A few notes from an outsider of this discussion, not being American.
Of course the quality of bonsai is important when seeking to raise the level of bonsai in an area. The good bonsai makes the hobby artists eager to make the same quality in many cases, or at least serve as inspiration when working with bonsai.
Only few people will have the skills and will to strive for the best though. Developing great bonsai is very demanding. One has to keep focus and work with bonsai for many hours around the year, disciplined and artistic, knowing when and how to perform the right techniques i.e. and having the artistic mind bringing in creativity as well.
Many enjoy working with bonsai as a smaller hobby at a lower level, but as long as it brings joy and pleasure doing so, I see absolutely nothing wrong in that. There must be a place for every level, accepting that only few people will go all the way. What is important is to make a foundation for both on an organizational level.
We had this discussion many times over the years in Denmark, and there has so far not been given any answers on how to heighten the quality to the top. It just happens if some people does care to work focused and steadily, regardless how the majority feels or do.
For many years Denmark has been nothing in the world of bonsai. But a handful of people didn?t care and just worked with bonsai intensively anyhow, and this shows results now. Over the last one or two years the quality suddenly exploded. The last national exhibition showed the result of the focused steady work, and the quality was all of the sudden much higher than the previous year, and I strongly believe this will continue.
Is it important to be the best on the scene? For some it is, for others it is no big deal. I am glad we are now getting somewhere in my area, but it is also important how it happens.
I do not know how the US bonsai artists collect material i.e.
In my country there is no tradition for spending any money on buying good quality raw stocks, or buying preshaped imported material costing serious money.
This clearly distances us from many other European countries.
We are a country with a culture of gardening, but also having a tradition of doing everything ourselves. This means that we grow bonsai from cheap nursery stocks, seedlings, or find older qualified gardens plants i.e.
Only very few go on Yamadori collecting good plants in nature, and nearly no one buys preshaped imported material, and especially not if it is just a little expensive.
Going to Germany, Italy, England i.e. in Europe clearly shows another gardening culture, or at least bonsai culture. There, many more people are ready to spend very big money to get preshaped or finished quality bonsai, imported from Japan or elsewhere. And big money is spending on pots, help from experts and so on. We don?t do that where I live, and this of course set us a little back in development. On the other hand we get there by patient work, just much slower.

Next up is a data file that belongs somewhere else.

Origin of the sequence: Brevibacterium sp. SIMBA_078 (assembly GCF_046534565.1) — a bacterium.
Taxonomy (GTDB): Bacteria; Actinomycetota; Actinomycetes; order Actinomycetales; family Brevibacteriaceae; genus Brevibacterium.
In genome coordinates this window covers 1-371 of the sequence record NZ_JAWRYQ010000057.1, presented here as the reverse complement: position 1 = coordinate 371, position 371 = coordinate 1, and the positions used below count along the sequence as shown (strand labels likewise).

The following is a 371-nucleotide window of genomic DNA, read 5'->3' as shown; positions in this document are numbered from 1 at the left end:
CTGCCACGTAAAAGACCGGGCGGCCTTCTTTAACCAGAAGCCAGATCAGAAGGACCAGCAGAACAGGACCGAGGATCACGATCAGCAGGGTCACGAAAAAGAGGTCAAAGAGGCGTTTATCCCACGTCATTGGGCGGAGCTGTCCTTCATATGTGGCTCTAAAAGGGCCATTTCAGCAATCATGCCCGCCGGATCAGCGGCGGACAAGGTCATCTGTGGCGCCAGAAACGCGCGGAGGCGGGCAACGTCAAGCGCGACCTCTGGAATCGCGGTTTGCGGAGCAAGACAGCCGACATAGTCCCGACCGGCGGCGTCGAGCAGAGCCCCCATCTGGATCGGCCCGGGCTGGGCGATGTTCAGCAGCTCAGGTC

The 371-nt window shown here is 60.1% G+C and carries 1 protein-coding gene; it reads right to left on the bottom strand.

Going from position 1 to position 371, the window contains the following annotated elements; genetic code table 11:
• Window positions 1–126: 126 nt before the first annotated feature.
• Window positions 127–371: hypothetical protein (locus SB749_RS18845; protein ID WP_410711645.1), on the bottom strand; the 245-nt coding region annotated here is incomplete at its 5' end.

The quality shown at Gingko (with exceptions of course) shows much bonsai from expensive trees.
As an example I helped an internationally well renowned artist at an event, choosing the right tree for a Shohin display with focus on bringing up the standard to Gingko qualifying for a costumer. This customer simply asked what to buy to bring the display to Gingko. No questioning about money or time to train the tree. Just buying a show ready quality tree to raise the level to Gingko standards.
This story to tell partly why the standards of some shows in Europe are high. This is not the full story, but gives a hint of what is part of the game. I know this is generalizing and not the full picture, but is a very important part of the story.
So when you compare own skills and standards, it is also very important what you compare to. Are you a hobbyist comparing to a professional bonsai artist?
Are you styling and growing your bonsai from basic, comparing your bonsai with expensive imported bonsai?
Please keep this is mind, because it is easily enough to discourage yourselves, and that has no point at all.
Who tells European bonsai are better than American bonsai. Probably the Europeans. If we say it repeatedly you may believe it -:)
Bring in the best people to judge your shows, to teach and inspire is important. Also let the best people teach at all levels, no matter if the ?best people? are the most experienced and talented from the local area or international acclaimed teachers brought in for the occasion i.e.
Using the best is the only way forward, keeping the joy of bonsai alive and raising the level.